Twelve-year-old Skyler is in for a summer of adventure in Venice, Italy, as she pursues a dream opportunity in this hilarious MIX novel that’s a companion to The BFF Bucket List. Skyler is about to go on the biggest adventure of her life. Her mother has been relocated to Venice, Italy, and there is the possibility it could be a permanent move. While there, Skyler will be blogging and writing about the city as part of an informal internship that could lead to bigger things for her if all goes well. One of her fellow interns, Logan is cool, cute, and Australian. But the other intern, Zara, isn’t quite as nice, and seems determined to sabotage all of Skyler’s suggestions. And with a big assignment coming up, Skyler is stumped as to what to write about. Skyler wishes she has someone to talk to, but the first person who comes to mind isn’t even on the same continent: her BFF, Ella. Skyler knows that Ella would probably have to solution to a lot of her problems, especially the writer’s block, but they didn’t leave on the best of terms after a bucket list went a little awry. Thanks to technology, Skyler and Ella slowly begin to talk like old times. But when one of Skyler’s blog posts gets replaced with one she never intended anyone to see, she isn’t sure if she can ever belong anywhere. With the help of some Italian magic and her oldest friend, can Skyler learn to love her new city?
Author: Howard Jacobson
Man Booker Prize-winner Howard Jacobson brings his singular brilliance to this modern re-imagining of one of Shakespeare’s most unforgettable characters: Shylock Winter, a cemetery, Shylock. In this provocative and profound interpretation of “The Merchant of Venice,” Shylock is juxtaposed against his present-day counterpart in the character of art dealer and conflicted father Simon Strulovitch. With characteristic irony, Jacobson presents Shylock as a man of incisive wit and passion, concerned still with questions of identity, parenthood, anti-Semitism and revenge. While Strulovich struggles to reconcile himself to his daughter Beatrice's “betrayal” of her family and heritage – as she is carried away by the excitement of Manchester high society, and into the arms of a footballer notorious for giving a Nazi salute on the field – Shylock alternates grief for his beloved wife with rage against his own daughter's rejection of her Jewish upbringing. Culminating in a shocking twist on Shylock’s demand for the infamous pound of flesh, Jacobson’s insightful retelling examines contemporary, acutely relevant questions of Jewish identity while maintaining a poignant sympathy for its characters and a genuine spiritual kinship with its antecedent—a drama which Jacobson himself considers to be “the most troubling of Shakespeare’s plays for anyone, but, for an English novelist who happens to be Jewish, also the most challenging.”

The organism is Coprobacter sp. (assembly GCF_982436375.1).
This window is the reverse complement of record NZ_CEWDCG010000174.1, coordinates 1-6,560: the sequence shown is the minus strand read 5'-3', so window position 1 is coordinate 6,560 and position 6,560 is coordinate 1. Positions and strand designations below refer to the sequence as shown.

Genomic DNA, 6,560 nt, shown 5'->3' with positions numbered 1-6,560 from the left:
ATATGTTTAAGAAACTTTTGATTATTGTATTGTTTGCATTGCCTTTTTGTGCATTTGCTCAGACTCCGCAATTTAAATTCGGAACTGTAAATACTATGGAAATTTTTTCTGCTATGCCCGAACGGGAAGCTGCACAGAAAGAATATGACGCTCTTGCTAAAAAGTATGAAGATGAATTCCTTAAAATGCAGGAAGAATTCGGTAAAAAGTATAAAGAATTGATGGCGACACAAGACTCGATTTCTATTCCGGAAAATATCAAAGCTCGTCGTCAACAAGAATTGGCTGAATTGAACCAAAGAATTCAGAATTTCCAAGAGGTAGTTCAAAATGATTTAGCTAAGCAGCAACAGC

Author: JoAnn Locktov
Dream of Venice captures the mysterious allure of the ancient floating city with the evocative photography of Charles Christopher and the beguiling words of a diverse group of contemporary Venetophiles. With a captivating foreword by bestselling author Frances Mayes, Dream of Venice will inspire you to listen to the silence of the canals and lose yourself in the ethereal mist of Piazza San Marco.
A Story of Vivaldi
Author: Alyssa Palombo
Publisher: St. Martin's Griffin